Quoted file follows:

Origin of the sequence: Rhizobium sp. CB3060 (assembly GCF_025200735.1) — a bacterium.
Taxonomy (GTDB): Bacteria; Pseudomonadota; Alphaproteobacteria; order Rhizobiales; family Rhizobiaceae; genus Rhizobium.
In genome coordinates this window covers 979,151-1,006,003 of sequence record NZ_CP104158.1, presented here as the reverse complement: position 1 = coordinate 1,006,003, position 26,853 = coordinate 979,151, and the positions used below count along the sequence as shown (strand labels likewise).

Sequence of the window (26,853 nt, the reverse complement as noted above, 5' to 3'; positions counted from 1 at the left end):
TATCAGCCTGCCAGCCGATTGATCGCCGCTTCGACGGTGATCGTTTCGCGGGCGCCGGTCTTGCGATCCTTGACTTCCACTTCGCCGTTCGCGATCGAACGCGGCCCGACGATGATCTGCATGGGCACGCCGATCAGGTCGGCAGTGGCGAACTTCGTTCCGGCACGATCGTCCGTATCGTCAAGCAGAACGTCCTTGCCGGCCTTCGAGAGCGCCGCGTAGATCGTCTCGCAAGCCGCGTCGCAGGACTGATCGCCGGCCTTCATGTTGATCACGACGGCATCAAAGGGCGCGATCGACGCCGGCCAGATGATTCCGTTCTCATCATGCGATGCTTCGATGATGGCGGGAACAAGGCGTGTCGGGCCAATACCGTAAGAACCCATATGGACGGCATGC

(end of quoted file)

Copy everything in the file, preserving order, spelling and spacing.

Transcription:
Origin of the sequence: Rhizobium sp. CB3060 (assembly GCF_025200735.1) — a bacterium.
Taxonomy (GTDB): Bacteria; Pseudomonadota; Alphaproteobacteria; order Rhizobiales; family Rhizobiaceae; genus Rhizobium.
In genome coordinates this window covers 979,151-1,006,003 of sequence record NZ_CP104158.1, presented here as the reverse complement: position 1 = coordinate 1,006,003, position 26,853 = coordinate 979,151, and the positions used below count along the sequence as shown (strand labels likewise).

Sequence of the window (26,853 nt, the reverse complement as noted above, 5' to 3'; positions counted from 1 at the left end):
TATCAGCCTGCCAGCCGATTGATCGCCGCTTCGACGGTGATCGTTTCGCGGGCGCCGGTCTTGCGATCCTTGACTTCCACTTCGCCGTTCGCGATCGAACGCGGCCCGACGATGATCTGCATGGGCACGCCGATCAGGTCGGCAGTGGCGAACTTCGTTCCGGCACGATCGTCCGTATCGTCAAGCAGAACGTCCTTGCCGGCCTTCGAGAGCGCCGCGTAGATCGTCTCGCAAGCCGCGTCGCAGGACTGATCGCCGGCCTTCATGTTGATCACGACGGCATCAAAGGGCGCGATCGACGCCGGCCAGATGATTCCGTTCTCATCATGCGATGCTTCGATGATGGCGGGAACAAGGCGTGTCGGGCCAATACCGTAAGAACCCATATGGACGGCATGC